A robot created by a Case Western Reserve University engineering professor and several high school students from Hathaway Brown and three other local high schools will "run" in the Susan G. Komen Foundation Race for the Cure on Saturday, September 13 at 9:15 a.m. at Malls B and C in downtown Cleveland.
The robot, named "Jinks," has been constructed by Cleveland-area high school volunteer interns working with mentor Wyatt Newman, professor of electrical engineering and computer science, over the summer at the Case School of Engineering. The interns were originally comprised of students from Hathaway Brown—senior Lynn Giltinan, juniors Emily Wagner and Caitlin Phillips, and sophomore Caroline Aronoff— but grew to include additional students from Shaker Heights, University School and Beachwood High Schools.
Jinks is built on a powered wheelchair base donated by InvaCare, modified with motor drives, computer controls and sensors using technology from FIRST robotics as well as from DEXTER, the robotic vehicle that students and faculty from the School of Engineering raced in the U.S. Department of Defense's DARPA Urban Challenge in October 2007. TeamCASE and DEXTER finished 12th out of 36 teams in the international competition.
The robot, which the students have declared is a female, has a top speed of 5mph.
At the Race for the Cure, Jinks will follow a lead runner/walker (Lynn, the senior), who will wear a battery-powered beacon on her back, comprised of infrared LEDs (similar to those found in TV remote controls) as Jinks makes her way around part of the 5K course. Jinks looks for this beacon using an electronic camera and adjusts speed and direction to maintain about a two-meter following distance from the leader.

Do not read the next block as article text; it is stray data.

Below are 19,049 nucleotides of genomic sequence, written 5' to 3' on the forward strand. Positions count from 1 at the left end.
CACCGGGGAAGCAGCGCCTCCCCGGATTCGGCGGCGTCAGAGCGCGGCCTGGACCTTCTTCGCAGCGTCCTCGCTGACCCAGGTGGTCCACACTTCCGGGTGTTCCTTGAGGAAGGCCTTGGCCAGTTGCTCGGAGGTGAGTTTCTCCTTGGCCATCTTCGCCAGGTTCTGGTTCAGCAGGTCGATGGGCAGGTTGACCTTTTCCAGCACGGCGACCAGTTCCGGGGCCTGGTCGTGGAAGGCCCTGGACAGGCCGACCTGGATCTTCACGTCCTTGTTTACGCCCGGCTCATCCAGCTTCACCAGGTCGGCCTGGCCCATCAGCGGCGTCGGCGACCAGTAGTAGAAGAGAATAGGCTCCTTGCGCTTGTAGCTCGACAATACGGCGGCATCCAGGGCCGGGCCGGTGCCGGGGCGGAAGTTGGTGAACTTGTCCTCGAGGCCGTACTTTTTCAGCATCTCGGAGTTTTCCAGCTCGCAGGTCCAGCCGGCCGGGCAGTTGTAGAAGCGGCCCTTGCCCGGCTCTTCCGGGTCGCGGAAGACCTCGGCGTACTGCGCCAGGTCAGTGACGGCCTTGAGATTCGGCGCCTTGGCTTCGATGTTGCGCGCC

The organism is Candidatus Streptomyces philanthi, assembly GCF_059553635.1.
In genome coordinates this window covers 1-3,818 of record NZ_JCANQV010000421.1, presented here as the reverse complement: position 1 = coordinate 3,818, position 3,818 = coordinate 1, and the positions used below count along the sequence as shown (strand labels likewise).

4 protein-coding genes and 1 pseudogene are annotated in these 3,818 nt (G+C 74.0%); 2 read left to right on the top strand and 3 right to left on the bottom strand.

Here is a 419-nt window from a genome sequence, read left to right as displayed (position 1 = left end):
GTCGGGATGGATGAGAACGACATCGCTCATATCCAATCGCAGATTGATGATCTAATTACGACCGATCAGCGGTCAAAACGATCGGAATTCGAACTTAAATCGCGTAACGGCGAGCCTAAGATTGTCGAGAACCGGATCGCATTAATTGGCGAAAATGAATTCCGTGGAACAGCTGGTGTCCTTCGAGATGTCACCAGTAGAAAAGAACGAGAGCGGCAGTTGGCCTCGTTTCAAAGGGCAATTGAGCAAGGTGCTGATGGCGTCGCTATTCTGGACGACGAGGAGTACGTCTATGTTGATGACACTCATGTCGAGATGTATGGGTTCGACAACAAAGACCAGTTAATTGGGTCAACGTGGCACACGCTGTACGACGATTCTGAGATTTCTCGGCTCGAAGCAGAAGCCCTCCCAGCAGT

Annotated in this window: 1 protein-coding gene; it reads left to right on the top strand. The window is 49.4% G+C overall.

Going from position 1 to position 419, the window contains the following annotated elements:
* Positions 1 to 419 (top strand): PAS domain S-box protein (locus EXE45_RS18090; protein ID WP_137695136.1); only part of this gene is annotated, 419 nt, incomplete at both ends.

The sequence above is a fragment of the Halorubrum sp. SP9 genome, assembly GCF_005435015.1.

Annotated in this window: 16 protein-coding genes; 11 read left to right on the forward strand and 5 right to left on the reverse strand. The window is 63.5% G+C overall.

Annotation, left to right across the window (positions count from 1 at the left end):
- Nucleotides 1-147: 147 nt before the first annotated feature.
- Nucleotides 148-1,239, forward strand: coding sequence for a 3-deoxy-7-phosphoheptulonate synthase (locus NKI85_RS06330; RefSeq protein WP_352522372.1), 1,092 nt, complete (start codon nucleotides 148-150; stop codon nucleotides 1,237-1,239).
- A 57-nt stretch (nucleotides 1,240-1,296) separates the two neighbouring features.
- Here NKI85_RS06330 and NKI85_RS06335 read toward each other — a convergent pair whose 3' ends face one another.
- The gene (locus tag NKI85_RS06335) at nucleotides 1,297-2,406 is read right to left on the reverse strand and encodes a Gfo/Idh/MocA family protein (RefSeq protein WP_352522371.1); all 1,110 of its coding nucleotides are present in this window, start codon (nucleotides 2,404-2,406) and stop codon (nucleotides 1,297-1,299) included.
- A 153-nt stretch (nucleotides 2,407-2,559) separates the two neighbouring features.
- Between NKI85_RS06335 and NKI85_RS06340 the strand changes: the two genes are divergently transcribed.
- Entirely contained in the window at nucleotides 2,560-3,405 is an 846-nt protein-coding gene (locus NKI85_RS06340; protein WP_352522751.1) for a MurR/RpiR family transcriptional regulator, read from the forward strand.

Jinks has an on-board emergency stop, or E-stop, button, as well as a wireless remote E-stop control, which cuts power to the motors if necessary. An additional feature still under construction is audible feedback, which should make Jinks emit "happy" sounds when the leader is within a comfortable range, and "distressed" sounds when the beacon is lost (signaling the leader to return so that Jinks can reacquire the beacon signal).
While Newman and the students still need to iron out some of Jinks' kinks, they are still very proud of their work.
"I'm very proud of what the students have accomplished so far," Newman said. "We expect Jinks to be successful at the Race. But whether she is successful or not, this has been a great learning experience for all of us, especially the students."
All of the Hathaway Brown students who helped to develop Jinks are members of HB's Science Research and Engineering Program. They also were actively involved in the school's FIRST Buckeye Robotics team, created in 2007.
Jinks and its creators were scheduled to be profiled in a special video segment on WKYC-TV (Channel 3) earlier today.
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